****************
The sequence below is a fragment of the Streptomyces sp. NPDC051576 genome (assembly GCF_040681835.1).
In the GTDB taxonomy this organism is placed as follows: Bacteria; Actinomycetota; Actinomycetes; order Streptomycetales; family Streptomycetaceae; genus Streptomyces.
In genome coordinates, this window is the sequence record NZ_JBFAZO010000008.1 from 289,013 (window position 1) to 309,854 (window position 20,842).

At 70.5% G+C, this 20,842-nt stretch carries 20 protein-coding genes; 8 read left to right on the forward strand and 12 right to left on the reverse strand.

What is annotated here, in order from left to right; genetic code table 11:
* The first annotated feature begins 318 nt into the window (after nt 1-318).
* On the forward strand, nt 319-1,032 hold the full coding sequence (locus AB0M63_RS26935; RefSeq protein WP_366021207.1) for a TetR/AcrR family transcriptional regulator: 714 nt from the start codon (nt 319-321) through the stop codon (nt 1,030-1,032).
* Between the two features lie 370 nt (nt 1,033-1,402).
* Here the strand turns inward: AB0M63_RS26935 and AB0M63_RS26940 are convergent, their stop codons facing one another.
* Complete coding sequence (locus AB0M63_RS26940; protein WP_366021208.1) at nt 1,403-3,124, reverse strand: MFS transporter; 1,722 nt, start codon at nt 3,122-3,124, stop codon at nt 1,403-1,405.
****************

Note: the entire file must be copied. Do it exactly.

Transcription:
The sequence below is a fragment of the Streptomyces sp. NPDC051576 genome (assembly GCF_040681835.1).
In the GTDB taxonomy this organism is placed as follows: Bacteria; Actinomycetota; Actinomycetes; order Streptomycetales; family Streptomycetaceae; genus Streptomyces.
In genome coordinates, this window is the sequence record NZ_JBFAZO010000008.1 from 289,013 (window position 1) to 309,854 (window position 20,842).

At 70.5% G+C, this 20,842-nt stretch carries 20 protein-coding genes; 8 read left to right on the forward strand and 12 right to left on the reverse strand.

What is annotated here, in order from left to right; genetic code table 11:
* The first annotated feature begins 318 nt into the window (after nt 1-318).
* On the forward strand, nt 319-1,032 hold the full coding sequence (locus AB0M63_RS26935; RefSeq protein WP_366021207.1) for a TetR/AcrR family transcriptional regulator: 714 nt from the start codon (nt 319-321) through the stop codon (nt 1,030-1,032).
* Between the two features lie 370 nt (nt 1,033-1,402).
* Here the strand turns inward: AB0M63_RS26935 and AB0M63_RS26940 are convergent, their stop codons facing one another.
* Complete coding sequence (locus AB0M63_RS26940; protein WP_366021208.1) at nt 1,403-3,124, reverse strand: MFS transporter; 1,722 nt, start codon at nt 3,122-3,124, stop codon at nt 1,403-1,405.